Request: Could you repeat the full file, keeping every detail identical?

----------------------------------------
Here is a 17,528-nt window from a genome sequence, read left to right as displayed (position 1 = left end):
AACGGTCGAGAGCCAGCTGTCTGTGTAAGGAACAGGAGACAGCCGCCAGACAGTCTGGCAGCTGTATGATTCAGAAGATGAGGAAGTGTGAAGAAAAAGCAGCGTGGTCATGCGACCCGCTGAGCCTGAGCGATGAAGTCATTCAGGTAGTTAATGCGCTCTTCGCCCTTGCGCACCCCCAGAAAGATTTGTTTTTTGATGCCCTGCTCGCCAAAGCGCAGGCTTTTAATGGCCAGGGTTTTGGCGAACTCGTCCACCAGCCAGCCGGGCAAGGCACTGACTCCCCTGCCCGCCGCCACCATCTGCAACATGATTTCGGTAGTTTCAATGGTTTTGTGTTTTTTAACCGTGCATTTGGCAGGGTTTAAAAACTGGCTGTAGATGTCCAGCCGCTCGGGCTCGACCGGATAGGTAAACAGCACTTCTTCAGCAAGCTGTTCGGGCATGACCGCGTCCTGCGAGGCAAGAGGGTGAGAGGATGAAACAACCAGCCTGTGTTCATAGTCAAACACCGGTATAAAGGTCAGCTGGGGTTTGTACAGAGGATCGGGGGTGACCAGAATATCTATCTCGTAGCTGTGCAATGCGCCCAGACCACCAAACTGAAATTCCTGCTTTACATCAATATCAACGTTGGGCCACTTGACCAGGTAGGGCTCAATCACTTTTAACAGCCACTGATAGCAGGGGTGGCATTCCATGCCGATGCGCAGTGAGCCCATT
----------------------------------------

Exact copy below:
Here is a 17,528-nt window from a genome sequence, read left to right as displayed (position 1 = left end):
AACGGTCGAGAGCCAGCTGTCTGTGTAAGGAACAGGAGACAGCCGCCAGACAGTCTGGCAGCTGTATGATTCAGAAGATGAGGAAGTGTGAAGAAAAAGCAGCGTGGTCATGCGACCCGCTGAGCCTGAGCGATGAAGTCATTCAGGTAGTTAATGCGCTCTTCGCCCTTGCGCACCCCCAGAAAGATTTGTTTTTTGATGCCCTGCTCGCCAAAGCGCAGGCTTTTAATGGCCAGGGTTTTGGCGAACTCGTCCACCAGCCAGCCGGGCAAGGCACTGACTCCCCTGCCCGCCGCCACCATCTGCAACATGATTTCGGTAGTTTCAATGGTTTTGTGTTTTTTAACCGTGCATTTGGCAGGGTTTAAAAACTGGCTGTAGATGTCCAGCCGCTCGGGCTCGACCGGATAGGTAAACAGCACTTCTTCAGCAAGCTGTTCGGGCATGACCGCGTCCTGCGAGGCAAGAGGGTGAGAGGATGAAACAACCAGCCTGTGTTCATAGTCAAACACCGGTATAAAGGTCAGCTGGGGTTTGTACAGAGGATCGGGGGTGACCAGAATATCTATCTCGTAGCTGTGCAATGCGCCCAGACCACCAAACTGAAATTCCTGCTTTACATCAATATCAACGTTGGGCCACTTGACCAGGTAGGGCTCAATCACTTTTAACAGCCACTGATAGCAGGGGTGGCATTCCATGCCGATGCGCAGTGAGCCCATT